Whetstone

His name was Blackstone. He was our professor of poetry, of creative writing.

We called him Whetstone, because he sharpened our wits.

We had classes with him twice a week. Normally, he would come into the room sit on the corner of his desk and recite a poem usually not one of his own, someone that he’d been reading. Perhaps Auden or TS Elliot. Or something by Conrad Aiken or whoever was in vogue with him at the moment.

I remember especially one that began

Well, Sherry died last night…

We all believe it was true for the first few lines, but the rhythm and rhyme set us straight pretty quick.

On this particular morning he came in as usual and sat on the corner of his desk and began what we thought was a recitation.

“My house burned last night,”

he said. We had all been to his house the weekend before for a celebration. The house completely lighted by candles placed on the mantelpiece, on the drinks table, on end tables by the chairs and davenport. Maybe a hundred candles and a dozen students.

We wanted to know What is the occasion – your birthday? He told us that he was celebrating the fact that his wife had run off with the plumber. Then he proceeded to tell us that a plumber had more money than he could ever have as a poet and a college professor and “… in fact had a golden door knob on his house, I hope how you appreciate the Freudian significance of that?” He lifted his glass and said “Here’s to solitude and to the Muse.”

So this day when he sat on the corner of his desk, it was not a poem. We began to notice he was not so neat as normal. His suit was a little wrinkled, his hair disheveled and and there was a smudge on his cheek which seemed to be soot. What gave it all away was that he was not wearing socks, unforgivable for such a dapper guy.

After that first line, he passed out and sprawled across his desk. I ran next door to the room of Dr. Rogers with whom later in the day I would be taking a class in Robert Browning’s the yellow book or whatever it was called, that long poem he wrote in Florence based on the trial. Dr. Rogers was another poet not so distinguished perhaps, but older and with a reputation of sorts based on his thesis on Browning at Antioch. He was am elegant southern gentleman in a blue suit matching his eyes. He was also head of the English department.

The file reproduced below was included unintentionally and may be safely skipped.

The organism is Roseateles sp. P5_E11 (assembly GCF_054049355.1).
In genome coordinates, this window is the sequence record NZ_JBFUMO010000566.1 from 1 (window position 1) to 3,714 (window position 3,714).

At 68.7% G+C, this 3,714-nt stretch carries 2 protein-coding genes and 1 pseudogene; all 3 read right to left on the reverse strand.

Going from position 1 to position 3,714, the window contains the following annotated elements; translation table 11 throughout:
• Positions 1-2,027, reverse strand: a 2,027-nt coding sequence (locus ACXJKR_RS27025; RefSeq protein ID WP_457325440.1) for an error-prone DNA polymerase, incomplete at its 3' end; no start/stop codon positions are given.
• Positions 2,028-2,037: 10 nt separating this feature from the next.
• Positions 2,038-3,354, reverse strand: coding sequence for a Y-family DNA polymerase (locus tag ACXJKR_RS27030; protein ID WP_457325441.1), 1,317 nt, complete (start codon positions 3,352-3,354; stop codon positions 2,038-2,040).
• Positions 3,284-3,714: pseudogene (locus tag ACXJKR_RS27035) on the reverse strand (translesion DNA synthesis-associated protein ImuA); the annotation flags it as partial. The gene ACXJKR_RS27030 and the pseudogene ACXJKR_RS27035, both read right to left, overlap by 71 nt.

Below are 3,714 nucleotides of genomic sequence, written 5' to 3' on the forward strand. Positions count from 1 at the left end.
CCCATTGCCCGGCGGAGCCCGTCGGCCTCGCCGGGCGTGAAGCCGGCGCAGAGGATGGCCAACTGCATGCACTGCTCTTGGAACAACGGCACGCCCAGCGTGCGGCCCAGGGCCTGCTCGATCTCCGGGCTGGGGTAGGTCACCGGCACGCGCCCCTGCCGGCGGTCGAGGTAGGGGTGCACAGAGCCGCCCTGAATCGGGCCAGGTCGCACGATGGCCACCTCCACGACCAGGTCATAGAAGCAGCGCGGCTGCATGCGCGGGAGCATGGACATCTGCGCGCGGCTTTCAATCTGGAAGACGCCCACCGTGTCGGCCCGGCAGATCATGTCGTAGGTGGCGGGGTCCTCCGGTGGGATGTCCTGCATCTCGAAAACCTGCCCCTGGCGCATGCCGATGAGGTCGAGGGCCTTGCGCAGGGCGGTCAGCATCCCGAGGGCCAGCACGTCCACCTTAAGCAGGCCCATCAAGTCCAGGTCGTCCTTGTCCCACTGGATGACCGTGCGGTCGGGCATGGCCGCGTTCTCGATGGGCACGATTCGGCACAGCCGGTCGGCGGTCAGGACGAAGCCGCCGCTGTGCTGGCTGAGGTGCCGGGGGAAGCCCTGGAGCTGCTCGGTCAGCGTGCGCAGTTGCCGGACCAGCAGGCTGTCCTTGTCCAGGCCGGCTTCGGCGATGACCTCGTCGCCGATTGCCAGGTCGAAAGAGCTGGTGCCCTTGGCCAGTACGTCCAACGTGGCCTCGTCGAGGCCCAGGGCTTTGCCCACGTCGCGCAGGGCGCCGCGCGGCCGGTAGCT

With our assistance he got Dr. Blackstone out into the fresh air of the balcony over the garden below our classrooms. Somebody called the university medics and they took him on a stretcher down the steps.  He was later treated for depression, and maybe a drying out?

The upshot was that in fact he had fallen asleep in his own living room with candles once again all over the room, drinking alone, mourning the loss of his wife. One of the curtains caught on fire. He woke up inhaling smoke as he was led outside by neighbors and, in a stupor, watched his home burn to the ground.

As far as I know he did in fact later write a poem that begins

My house burned last night…

but if so I never saw it.

I used to have a copy of his early book Call Back the Swallows, by Wings Press, a vanity publishing house. Other books I found listed on the internet – Delirium and Drums, Miracle of Flesh – but never handled either of them. There was yet another I never saw which I could imagine contains something about the incident, since it is dates only a few years later than the day he fainted in the classroom.

It is called Not as leaves are shaken.

April 10, 2016
Valldemossa

Letter to Sissy

Here’s part of a letter from Stephanie to Sissy (Stephanie’s Aunt Lillian) dated 42 years ago today, describing the love that she and Patrick share.

Click on the image to enlarge it so you can read it more easily. 

 

Letter to Sissy, 20 July 1976

Whiffletockers

In high school I worked after classes and on Saturdays delivering furniture for Carl’s Furniture store in Orlando.  Miss Brewster was the secretary and bookkeeper for  my boss. She was what we used to call a handsome woman, probably in her fifties.  She wore reading spectacles with rhinestones on the rims, and was one of the first persons I knew who had a chain to let her glasses dangle from her neck when she wasn’t using them.  I was fascinated by the way they bounced off her bosom when she let them go.

There were two of us working in the delivery van. When we had no deliveries, Miss Brewster put us to work sweeping the premises, washing the display windows, polishing the tables and whatever she could dream up to keep us earning our wage.